“Cleaning puts us in the present. A simple task like washing a dish allows us to focus in the moment, which in turn, reduces stress.”

-Rose Caiola

Take a mindful approach to your mundane tasks

Who can blame you for not wanting to do your chores? Laborers and poets alike have been lamenting the tedium of toil for centuries.  However, new research published in the journal Mindfulness, finds that chores can relieve stress and have a positive impact on your mood.

In the study, 51 participants read a meditation on mindfully washing dishes by renowned Buddhist monk Thich Nhat Hanh, before they washed 18 dishes. Afterwards, participants reported a 27 percent decrease in nervous affect  –otherwise known as anxiety – and a 25 percent increase in positive affect.

Lead researcher Adam Hanley, a graduate student at FSU, explains, “Positive affect came in the form of inspiration and generally feeling more optimistic.” In an interview with Rewire Me, Hanley says he was surprised at the results.

He designed the experiment when he realized that his 91 year-old grandmother always enjoys washing dishes at big family gatherings, while he does not. “I was curious at the contrast in our experiences, and thought, how can I make this more enjoyable?” Also inspired by Buddhism, he adds, “This idea of informal practice is really important, and maybe there’s something applicable in our fast-paced lives, ways to carve out in our daily lives to be mindful.”

Take the chore out of tasks

Mindfulness is the act of paying focused attention to a task at hand, with curiosity and without judgment. Its stress-reducing effects are backed by science. Aimee Bernstein, President of Open Mind Adventures, says, “Research shows that mindfulness keeps the brain healthy, supports self- awareness, emotional self-regulation, effective decision-making and reduces stress. It also increases compassion and a sense of inner balance and joy.”

Though the FSU study only looks at dishwashing, Hanley believes the stress-reducing effects can translate to other chores. “Folding the clothes is a meditation for some,” he says. “One of my friend’s dads says picking weeds is very centering. It’s possible to approach those tasks that are less intrinsically fun, and shift that experience.”

Change your perspective

Many of our attitudes toward our chores are habitual, and can be changed consciously.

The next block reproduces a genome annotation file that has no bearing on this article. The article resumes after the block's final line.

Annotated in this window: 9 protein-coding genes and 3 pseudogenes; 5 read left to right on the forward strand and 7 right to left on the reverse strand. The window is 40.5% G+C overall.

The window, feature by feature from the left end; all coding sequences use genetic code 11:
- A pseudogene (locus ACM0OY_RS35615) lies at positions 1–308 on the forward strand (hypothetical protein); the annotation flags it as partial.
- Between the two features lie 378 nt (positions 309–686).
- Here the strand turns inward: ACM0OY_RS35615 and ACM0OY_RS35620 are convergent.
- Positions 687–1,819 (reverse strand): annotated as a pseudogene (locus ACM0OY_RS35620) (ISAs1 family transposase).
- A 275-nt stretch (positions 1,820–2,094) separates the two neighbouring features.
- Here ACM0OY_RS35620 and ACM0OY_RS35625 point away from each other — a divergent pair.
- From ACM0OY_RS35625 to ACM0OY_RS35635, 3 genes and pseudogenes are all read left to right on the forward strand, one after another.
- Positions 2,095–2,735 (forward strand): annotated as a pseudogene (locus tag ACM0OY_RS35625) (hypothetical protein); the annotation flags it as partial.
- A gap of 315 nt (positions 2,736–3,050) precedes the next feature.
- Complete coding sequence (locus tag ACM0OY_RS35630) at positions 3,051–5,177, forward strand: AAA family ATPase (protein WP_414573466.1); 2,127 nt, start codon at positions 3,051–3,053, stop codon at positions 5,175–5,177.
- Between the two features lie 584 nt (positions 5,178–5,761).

Perhaps the first place to start is to change the way we think of our chores.  Bernstein recounts the words of her Aikido teacher: “He said, ‘How you go in is how you go out.’ When you change your attitude towards the chore as if you were changing TV channels from soap operas to the Discovery Channel, you allow a different experience.”

Focus, rather than multitask

You can undertake your chores mindfully at any time, but the key to reaping its benefits is to focus. Dr Carla Naumburg, author of Ready, Set, Breathe: Practicing Mindfulness With Your Children for Fewer Meltdowns and a More Peaceful Family, says, “Decide to do just one thing at a time.”

“Pay attention to whatever you’re doing – washing dishes, folding laundry, vacuuming, etc. – and each time you notice yourself feeling annoyed, bored, irritated, whatever, try to just let those thoughts go. You may have to go through this cycle multiple times. That’s okay. That’s the practice,” she tells Rewire Me.

She emphasizes that multitasking may actually be contributing to our stress. “Even if we think we’re making the experience more enjoyable by watching TV or talking on the phone, chances are we’re actually increasing our stress levels, even if we don’t realize it.”


Make a practice

Chores fall into that category of things that aren’t likely to change much. The mindful approach is to make chores into a practice – something you do for the sake of the thing, with no larger goal.

“A lot of folks end up feeling frustrated when they haven’t been mindful,” Naumberg says. “The point of mindfulness isn’t to be mindful all the time; it’s to notice when we’ve spaced out, and then make a choice to bring our attention back to whatever we are doing. Most of us do that over and over again in the course of a day. That’s not failure; that’s the practice.”

The luck of the chore

If you’re stuck on the discomfort or obligation of your chores, consider your good fortune instead. Leza Lowitz, author of 17 books and yoga studio owner, says, “Most of us have a lot to be grateful for.”

If you still struggle, Lowitz suggests doing your chores for the good of those you love. “Rather than being annoyed at having to do a household chore, a mindful approach would be to think of how it might help someone, and then do it with thoughts of generosity and love. For example, ‘It will give him energy and strength. It will make him happy,’ or ‘I’m doing the laundry, so my family can have clean clothes to go to work and school in.’”

These approaches are perfect for the already busy, over-stressed person, and can help turn a loathed task into a mindful stress-buster.

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